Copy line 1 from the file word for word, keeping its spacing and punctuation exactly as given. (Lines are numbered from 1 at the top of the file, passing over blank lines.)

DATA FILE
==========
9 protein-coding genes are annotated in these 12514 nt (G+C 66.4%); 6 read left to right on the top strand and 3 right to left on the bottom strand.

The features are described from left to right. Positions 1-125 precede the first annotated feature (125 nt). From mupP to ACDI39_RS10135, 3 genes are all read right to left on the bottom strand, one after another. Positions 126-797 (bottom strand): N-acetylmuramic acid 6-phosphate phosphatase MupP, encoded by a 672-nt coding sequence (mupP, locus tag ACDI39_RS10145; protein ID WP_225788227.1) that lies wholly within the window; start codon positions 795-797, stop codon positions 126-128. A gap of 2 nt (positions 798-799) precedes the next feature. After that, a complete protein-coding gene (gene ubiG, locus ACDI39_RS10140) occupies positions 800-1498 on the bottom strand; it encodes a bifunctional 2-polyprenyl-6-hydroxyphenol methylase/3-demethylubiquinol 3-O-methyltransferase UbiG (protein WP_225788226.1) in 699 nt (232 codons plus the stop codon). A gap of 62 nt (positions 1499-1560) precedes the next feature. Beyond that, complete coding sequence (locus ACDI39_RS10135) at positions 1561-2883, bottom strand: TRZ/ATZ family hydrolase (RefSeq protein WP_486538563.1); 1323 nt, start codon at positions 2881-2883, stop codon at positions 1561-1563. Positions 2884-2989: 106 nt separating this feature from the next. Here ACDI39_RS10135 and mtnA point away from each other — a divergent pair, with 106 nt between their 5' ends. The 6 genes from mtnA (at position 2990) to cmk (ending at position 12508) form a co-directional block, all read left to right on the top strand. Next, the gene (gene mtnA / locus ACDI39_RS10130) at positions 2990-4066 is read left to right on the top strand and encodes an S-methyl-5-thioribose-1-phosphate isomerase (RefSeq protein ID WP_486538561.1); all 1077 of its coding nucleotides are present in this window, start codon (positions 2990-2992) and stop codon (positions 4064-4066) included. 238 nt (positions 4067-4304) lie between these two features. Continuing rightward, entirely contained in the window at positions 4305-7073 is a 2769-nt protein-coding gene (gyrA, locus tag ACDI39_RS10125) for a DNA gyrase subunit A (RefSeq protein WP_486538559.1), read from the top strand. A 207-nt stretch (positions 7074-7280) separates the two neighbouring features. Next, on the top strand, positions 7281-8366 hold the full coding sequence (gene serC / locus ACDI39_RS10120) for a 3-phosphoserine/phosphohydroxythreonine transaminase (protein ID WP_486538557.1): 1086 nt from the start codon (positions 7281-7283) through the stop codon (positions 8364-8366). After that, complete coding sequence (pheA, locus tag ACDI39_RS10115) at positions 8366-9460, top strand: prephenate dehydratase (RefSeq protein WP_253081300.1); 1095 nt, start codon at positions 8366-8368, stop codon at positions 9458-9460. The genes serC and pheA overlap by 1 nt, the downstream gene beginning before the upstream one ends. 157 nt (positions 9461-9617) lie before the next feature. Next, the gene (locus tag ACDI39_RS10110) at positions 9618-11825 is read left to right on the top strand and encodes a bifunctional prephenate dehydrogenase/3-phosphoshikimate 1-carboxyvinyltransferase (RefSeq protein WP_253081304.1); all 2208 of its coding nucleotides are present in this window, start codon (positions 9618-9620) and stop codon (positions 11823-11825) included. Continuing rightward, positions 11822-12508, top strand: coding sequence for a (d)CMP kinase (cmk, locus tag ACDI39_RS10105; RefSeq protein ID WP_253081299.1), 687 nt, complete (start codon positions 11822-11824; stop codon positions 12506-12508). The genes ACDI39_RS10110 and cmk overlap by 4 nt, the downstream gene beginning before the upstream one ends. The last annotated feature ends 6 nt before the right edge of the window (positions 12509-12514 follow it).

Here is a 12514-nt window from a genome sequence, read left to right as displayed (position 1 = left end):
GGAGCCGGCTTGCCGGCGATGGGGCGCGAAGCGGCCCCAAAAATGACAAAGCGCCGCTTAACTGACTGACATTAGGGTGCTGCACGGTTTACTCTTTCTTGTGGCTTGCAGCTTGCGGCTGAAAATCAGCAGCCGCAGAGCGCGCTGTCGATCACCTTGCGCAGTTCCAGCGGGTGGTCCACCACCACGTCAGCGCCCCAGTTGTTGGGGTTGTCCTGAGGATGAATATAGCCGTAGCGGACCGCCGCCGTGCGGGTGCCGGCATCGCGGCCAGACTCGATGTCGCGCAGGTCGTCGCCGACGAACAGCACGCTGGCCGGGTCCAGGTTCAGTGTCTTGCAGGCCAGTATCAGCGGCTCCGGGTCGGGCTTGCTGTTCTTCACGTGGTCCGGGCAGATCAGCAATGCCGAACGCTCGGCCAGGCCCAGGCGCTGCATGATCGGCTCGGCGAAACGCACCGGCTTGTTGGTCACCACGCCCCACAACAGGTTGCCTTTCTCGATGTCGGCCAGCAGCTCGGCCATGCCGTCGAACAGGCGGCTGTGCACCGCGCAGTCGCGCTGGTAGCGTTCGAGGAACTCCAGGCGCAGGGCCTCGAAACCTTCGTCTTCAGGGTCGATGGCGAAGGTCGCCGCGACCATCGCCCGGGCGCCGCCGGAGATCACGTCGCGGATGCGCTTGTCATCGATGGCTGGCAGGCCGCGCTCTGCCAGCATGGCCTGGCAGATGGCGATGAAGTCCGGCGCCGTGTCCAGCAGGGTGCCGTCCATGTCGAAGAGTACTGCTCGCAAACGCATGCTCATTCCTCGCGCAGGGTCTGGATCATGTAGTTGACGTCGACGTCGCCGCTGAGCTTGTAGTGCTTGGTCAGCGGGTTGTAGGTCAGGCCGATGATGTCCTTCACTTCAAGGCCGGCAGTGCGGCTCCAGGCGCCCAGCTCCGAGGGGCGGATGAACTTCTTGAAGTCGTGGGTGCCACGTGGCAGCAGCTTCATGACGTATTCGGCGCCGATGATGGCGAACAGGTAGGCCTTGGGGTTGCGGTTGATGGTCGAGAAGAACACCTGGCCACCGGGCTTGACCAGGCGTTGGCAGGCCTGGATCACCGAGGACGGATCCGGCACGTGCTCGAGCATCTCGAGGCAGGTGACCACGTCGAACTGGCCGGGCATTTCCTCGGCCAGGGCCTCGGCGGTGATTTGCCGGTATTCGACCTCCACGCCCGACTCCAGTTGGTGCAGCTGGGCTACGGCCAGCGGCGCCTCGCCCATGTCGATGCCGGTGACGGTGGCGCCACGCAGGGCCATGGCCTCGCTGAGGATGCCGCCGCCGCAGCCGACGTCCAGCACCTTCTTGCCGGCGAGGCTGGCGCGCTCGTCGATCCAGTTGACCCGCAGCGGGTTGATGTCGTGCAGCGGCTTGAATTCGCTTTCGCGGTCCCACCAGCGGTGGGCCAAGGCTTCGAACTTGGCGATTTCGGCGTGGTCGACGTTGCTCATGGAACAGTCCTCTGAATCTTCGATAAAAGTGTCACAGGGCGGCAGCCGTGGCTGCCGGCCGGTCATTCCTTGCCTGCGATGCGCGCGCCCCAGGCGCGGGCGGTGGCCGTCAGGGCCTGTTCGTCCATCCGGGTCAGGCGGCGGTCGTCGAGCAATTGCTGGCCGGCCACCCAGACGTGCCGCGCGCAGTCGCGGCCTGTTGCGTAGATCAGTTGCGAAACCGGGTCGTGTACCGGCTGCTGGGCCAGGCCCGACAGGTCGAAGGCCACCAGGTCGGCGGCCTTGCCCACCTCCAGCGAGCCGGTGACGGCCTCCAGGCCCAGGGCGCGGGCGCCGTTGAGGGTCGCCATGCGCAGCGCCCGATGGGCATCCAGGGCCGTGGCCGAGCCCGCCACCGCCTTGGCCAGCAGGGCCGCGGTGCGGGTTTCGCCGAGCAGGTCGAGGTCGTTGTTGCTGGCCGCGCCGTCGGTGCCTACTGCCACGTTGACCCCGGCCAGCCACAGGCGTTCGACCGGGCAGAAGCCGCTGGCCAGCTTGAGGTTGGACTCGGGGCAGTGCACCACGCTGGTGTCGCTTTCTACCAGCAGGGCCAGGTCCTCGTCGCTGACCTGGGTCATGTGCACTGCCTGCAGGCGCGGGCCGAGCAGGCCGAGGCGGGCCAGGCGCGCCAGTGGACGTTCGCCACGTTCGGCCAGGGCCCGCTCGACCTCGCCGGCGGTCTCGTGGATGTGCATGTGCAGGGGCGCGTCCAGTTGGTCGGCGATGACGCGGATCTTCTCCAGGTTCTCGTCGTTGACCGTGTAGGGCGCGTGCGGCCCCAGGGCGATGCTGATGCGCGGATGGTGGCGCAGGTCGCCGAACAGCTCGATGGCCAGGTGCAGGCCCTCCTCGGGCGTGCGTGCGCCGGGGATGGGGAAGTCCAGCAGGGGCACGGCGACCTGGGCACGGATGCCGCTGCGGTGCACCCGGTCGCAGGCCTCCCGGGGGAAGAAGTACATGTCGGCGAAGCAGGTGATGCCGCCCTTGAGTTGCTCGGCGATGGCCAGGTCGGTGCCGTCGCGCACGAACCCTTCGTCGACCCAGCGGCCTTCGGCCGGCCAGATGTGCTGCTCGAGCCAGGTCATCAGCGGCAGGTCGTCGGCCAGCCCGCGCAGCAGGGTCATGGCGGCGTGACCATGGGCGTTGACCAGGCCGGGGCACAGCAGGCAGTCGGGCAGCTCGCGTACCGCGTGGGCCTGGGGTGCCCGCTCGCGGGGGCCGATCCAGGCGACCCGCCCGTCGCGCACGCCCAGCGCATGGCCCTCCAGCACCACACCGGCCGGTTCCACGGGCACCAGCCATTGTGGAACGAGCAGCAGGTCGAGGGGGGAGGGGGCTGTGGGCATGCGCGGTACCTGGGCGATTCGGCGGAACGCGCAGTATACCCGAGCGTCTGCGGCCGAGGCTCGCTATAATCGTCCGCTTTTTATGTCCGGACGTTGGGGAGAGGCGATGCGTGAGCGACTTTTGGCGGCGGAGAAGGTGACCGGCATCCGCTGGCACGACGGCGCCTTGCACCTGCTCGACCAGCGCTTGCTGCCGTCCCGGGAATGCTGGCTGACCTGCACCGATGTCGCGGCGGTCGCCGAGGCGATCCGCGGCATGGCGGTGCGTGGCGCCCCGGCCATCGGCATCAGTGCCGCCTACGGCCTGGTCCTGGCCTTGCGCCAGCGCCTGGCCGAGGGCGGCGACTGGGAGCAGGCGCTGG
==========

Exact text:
9 protein-coding genes are annotated in these 12514 nt (G+C 66.4%); 6 read left to right on the top strand and 3 right to left on the bottom strand.